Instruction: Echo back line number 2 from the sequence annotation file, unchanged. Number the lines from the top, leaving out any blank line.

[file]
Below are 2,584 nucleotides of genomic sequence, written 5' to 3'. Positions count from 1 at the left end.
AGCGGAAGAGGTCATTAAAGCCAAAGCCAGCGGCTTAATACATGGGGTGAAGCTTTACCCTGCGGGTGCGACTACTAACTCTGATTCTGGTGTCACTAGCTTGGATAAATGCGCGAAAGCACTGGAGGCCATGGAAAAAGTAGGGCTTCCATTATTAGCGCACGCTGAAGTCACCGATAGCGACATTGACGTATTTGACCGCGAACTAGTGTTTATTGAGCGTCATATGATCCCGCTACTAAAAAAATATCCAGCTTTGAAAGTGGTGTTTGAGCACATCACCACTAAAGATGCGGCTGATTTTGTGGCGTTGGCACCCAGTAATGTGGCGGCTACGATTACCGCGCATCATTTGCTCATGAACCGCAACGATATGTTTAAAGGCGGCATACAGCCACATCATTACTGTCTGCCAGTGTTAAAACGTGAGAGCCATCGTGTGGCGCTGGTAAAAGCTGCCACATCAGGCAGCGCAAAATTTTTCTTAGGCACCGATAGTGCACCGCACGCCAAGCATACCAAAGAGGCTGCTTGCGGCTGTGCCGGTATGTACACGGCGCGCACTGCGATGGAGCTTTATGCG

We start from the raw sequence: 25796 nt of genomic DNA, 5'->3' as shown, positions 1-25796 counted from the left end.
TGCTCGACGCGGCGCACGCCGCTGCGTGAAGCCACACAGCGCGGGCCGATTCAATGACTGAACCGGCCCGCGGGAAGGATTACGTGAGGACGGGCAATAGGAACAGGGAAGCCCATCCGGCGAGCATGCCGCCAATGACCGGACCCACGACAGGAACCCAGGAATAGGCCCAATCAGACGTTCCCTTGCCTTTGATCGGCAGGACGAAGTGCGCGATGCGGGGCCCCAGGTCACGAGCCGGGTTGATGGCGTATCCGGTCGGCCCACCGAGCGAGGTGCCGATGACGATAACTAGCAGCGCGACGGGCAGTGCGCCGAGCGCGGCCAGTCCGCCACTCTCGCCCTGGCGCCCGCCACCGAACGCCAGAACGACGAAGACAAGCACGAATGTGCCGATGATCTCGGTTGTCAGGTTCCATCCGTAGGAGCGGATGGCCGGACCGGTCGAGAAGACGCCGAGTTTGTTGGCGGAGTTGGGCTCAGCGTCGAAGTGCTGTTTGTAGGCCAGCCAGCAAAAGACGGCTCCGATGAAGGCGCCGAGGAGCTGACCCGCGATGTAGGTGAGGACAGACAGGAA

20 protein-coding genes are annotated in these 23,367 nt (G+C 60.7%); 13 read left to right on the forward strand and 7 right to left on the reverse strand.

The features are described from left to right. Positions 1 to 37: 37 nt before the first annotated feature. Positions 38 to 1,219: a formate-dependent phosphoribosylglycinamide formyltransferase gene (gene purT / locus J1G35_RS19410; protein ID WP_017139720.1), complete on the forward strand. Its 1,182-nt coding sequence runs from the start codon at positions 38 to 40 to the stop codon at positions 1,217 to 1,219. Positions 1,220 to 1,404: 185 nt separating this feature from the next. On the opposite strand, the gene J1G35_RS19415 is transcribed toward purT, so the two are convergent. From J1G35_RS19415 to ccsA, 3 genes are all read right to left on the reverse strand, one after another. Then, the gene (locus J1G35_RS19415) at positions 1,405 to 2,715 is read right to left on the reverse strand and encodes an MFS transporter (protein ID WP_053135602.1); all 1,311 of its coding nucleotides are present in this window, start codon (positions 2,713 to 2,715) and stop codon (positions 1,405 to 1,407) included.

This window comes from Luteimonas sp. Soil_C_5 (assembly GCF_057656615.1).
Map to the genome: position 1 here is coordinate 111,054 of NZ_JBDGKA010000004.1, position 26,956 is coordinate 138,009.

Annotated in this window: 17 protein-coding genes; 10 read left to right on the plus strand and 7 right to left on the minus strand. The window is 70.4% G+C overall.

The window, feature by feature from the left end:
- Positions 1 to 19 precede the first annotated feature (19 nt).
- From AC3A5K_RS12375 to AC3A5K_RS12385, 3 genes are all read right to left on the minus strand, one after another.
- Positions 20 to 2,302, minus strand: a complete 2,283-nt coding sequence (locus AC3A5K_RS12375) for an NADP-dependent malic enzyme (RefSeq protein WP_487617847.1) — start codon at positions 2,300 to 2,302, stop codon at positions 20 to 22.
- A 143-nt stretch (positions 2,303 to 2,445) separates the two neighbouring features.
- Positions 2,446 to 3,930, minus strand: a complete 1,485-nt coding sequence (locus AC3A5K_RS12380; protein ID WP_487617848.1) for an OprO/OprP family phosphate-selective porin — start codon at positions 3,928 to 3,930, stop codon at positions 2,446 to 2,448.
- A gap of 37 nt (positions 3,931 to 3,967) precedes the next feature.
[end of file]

AGCGGAAGAGGTCATTAAAGCCAAAGCCAGCGGCTTAATACATGGGGTGAAGCTTTACCCTGCGGGTGCGACTACTAACTCTGATTCTGGTGTCACTAGCTTGGATAAATGCGCGAAAGCACTGGAGGCCATGGAAAAAGTAGGGCTTCCATTATTAGCGCACGCTGAAGTCACCGATAGCGACATTGACGTATTTGACCGCGAACTAGTGTTTATTGAGCGTCATATGATCCCGCTACTAAAAAAATATCCAGCTTTGAAAGTGGTGTTTGAGCACATCACCACTAAAGATGCGGCTGATTTTGTGGCGTTGGCACCCAGTAATGTGGCGGCTACGATTACCGCGCATCATTTGCTCATGAACCGCAACGATATGTTTAAAGGCGGCATACAGCCACATCATTACTGTCTGCCAGTGTTAAAACGTGAGAGCCATCGTGTGGCGCTGGTAAAAGCTGCCACATCAGGCAGCGCAAAATTTTTCTTAGGCACCGATAGTGCACCGCACGCCAAGCATACCAAAGAGGCTGCTTGCGGCTGTGCCGGTATGTACACGGCGCGCACTGCGATGGAGCTTTATGCG